Half unsure of Brexit impact

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Everybody should be uncertain because nobody knows what will happen


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Employees are on the fence about their roles, job security and company prospects post-Brexit

Many employees are uncertain about what impact Brexit will have on them personally, according to the Employee Brexit Barometer compiled bi-monthly by Harris Interactive UK.

Nearly six in 10 respondents did not respond either positively or negatively when asked if Brexit will affect their role (57%) or job security (56%), and more than half (55%) did not respond either positively or negatively when asked if Brexit will affect the company they work for.

When it came to their industry as a whole, 51% were unsure whether Brexit is going to have a positive or negative effect.

John Backhouse, senior associate director of employee engagement insight at Harris Interactive UK, confirmed that a lot of employees are on the fence. “There’s a lot of uncertainty, with people unsure if Brexit is going to be positive or negative,” he said. “With the triggering of Article 50 imminent we might expect to see some changes going forward.”

Additionally, the research found that those who hold British passports were more likely to feel engaged at work in the current climate. Overall, 48% of respondents said they felt engaged, which consisted of 49% of UK passport holders and just 40% of those without one.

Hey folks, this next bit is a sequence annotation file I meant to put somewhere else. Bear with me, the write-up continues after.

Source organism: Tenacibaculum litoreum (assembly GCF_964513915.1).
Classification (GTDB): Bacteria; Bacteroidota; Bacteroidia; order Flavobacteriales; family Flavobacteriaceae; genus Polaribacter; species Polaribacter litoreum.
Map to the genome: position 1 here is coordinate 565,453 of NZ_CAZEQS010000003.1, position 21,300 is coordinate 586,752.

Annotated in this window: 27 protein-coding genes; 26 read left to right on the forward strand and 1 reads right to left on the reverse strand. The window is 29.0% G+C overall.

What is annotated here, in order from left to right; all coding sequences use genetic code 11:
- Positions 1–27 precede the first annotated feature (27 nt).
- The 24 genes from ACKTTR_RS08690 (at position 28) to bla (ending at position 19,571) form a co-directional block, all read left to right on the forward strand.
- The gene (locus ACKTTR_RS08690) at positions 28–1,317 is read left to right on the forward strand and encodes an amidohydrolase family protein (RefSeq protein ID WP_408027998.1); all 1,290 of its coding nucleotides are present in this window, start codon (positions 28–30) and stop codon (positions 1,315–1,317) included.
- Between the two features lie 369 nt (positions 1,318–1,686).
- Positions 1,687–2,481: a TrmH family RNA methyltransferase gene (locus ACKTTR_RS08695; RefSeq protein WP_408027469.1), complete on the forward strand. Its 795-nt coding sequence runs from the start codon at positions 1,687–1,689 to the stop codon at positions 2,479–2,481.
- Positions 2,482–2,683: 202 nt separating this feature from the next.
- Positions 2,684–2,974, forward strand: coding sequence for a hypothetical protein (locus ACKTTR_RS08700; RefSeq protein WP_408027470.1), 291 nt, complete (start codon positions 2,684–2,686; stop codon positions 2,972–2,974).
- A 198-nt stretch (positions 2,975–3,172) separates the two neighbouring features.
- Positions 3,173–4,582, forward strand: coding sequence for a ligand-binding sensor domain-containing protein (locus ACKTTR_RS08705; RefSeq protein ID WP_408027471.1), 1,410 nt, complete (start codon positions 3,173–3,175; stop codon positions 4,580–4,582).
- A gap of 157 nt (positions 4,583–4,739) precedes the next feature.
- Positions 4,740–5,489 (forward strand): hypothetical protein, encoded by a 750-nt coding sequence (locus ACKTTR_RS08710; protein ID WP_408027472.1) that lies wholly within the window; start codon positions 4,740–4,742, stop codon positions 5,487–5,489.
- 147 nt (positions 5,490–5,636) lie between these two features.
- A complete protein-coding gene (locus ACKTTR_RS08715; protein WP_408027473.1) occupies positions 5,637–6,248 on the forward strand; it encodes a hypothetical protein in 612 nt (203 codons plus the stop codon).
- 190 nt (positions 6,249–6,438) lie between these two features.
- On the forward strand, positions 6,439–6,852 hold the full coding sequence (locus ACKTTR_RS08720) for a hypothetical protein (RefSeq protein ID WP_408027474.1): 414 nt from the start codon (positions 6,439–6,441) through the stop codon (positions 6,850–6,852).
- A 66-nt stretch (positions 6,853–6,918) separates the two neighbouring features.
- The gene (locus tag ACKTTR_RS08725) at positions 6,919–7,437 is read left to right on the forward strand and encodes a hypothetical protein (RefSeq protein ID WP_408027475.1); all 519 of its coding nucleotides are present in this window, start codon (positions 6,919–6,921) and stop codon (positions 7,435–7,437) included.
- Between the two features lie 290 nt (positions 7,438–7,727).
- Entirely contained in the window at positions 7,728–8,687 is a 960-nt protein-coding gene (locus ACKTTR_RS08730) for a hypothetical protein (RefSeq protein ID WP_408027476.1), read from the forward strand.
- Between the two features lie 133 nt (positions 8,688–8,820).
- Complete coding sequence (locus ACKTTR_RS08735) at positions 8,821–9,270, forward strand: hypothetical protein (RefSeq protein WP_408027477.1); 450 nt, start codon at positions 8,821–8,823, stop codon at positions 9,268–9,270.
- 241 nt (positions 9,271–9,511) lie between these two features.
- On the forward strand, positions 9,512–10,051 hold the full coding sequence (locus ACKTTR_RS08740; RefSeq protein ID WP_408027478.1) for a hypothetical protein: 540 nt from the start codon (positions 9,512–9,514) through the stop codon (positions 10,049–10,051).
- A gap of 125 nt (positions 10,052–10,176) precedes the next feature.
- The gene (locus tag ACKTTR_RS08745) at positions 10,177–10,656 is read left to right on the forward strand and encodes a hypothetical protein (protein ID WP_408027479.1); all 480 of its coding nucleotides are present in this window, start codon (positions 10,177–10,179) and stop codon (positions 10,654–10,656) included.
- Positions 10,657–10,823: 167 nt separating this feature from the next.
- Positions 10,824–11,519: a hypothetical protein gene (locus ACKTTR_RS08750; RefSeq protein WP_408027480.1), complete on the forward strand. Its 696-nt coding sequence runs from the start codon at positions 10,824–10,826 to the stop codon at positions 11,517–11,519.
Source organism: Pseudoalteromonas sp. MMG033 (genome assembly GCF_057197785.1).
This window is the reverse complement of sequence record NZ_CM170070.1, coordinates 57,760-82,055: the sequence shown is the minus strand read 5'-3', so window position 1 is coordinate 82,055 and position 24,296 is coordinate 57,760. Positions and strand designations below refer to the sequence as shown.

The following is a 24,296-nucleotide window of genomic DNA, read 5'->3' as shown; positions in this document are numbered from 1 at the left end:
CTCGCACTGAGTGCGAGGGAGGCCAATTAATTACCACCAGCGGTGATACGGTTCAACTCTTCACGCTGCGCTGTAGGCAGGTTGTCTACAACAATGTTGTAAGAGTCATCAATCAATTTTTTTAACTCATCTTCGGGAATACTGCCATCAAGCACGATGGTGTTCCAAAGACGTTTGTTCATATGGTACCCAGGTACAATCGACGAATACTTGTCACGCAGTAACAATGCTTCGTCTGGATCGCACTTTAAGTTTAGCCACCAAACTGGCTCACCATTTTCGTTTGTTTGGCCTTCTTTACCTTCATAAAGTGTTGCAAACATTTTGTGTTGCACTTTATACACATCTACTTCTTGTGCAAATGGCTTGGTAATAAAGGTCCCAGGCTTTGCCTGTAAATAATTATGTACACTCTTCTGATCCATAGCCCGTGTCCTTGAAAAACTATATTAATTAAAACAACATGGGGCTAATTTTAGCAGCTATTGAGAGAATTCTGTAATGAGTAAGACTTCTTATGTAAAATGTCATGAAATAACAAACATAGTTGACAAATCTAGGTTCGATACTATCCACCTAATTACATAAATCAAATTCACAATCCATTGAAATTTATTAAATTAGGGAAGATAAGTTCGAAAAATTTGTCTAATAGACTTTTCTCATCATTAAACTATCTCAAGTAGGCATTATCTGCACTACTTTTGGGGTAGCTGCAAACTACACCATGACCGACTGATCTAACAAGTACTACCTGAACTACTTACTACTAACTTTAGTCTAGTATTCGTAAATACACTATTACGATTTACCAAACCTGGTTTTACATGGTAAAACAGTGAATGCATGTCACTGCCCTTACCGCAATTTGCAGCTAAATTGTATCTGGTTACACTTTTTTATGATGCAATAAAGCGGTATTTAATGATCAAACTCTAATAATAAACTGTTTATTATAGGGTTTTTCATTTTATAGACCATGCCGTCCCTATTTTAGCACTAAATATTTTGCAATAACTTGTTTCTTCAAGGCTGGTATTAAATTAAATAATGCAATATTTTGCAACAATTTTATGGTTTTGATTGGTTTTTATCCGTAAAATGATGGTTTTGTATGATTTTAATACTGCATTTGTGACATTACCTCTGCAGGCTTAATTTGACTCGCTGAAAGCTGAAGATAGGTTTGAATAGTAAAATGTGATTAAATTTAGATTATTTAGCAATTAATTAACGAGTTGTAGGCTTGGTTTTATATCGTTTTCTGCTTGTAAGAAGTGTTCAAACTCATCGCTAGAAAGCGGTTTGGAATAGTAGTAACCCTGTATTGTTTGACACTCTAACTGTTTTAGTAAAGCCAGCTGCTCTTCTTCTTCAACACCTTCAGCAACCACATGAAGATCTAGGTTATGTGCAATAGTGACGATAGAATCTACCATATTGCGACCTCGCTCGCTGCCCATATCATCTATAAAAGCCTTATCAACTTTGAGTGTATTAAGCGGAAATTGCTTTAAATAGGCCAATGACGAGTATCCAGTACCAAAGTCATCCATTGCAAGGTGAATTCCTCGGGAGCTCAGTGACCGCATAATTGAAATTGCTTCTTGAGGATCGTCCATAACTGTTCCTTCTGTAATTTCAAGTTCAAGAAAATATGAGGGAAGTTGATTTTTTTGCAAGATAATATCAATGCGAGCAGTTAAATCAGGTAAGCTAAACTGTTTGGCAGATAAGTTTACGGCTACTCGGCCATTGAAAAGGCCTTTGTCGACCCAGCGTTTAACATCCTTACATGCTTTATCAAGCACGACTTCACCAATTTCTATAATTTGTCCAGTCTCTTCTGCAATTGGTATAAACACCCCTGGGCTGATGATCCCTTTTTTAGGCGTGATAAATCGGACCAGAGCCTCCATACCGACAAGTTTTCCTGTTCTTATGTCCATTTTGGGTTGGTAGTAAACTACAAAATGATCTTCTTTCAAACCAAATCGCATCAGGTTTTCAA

Backhouse told HR magazine this links back to looming Brexit uncertainty. "Employees in organisations experiencing major change, such as acquisitions or mergers, often go through a transition curve: from uncertainty and confusion through to acceptance, and everything in between,” he said. “Harris has found that the emotional state an employee is at during such change is closely linked to their level of motivation and engagement. No matter how good a job of managing change an organisation does, employees will still go through this change curve."

He said that employers can help by supporting employees. “The better the organisation handles the change the quicker the employee will move through the curve, with less impact on motivation and engagement,” he said. “If we look at Brexit in the same light as any other major change then we can expect the same pattern of impact on engagement and organisational performance. The longer the period of uncertainty lasts the greater the impact may be."

Prime minister Theresa May has said that triggering Article 50, the first step in leaving the EU, will happen on Wednesday.

Comments

Everybody should be uncertain because nobody knows what will happen


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It is hardly surprising that there is uncertaincy after Brexit with all the doom and gloom that is constantly pushed down our throats. Anyone would think that our world began with us joining the EEC and prior to that we didn't communicate or trade with anyone outside our shores! In reality, we did very nicely, thank you. We could choose who we dealt with, we could decide on the terms of those dealings, we had control! What we need now are some politicians and business people with a positive attitude, who can see the opportunities that Brexit offers us, in place of the diehards who think that the world will come to an end after Brexit. Wake up, think like Churchill, not Joseph Kennedy, Britain is not about to die!


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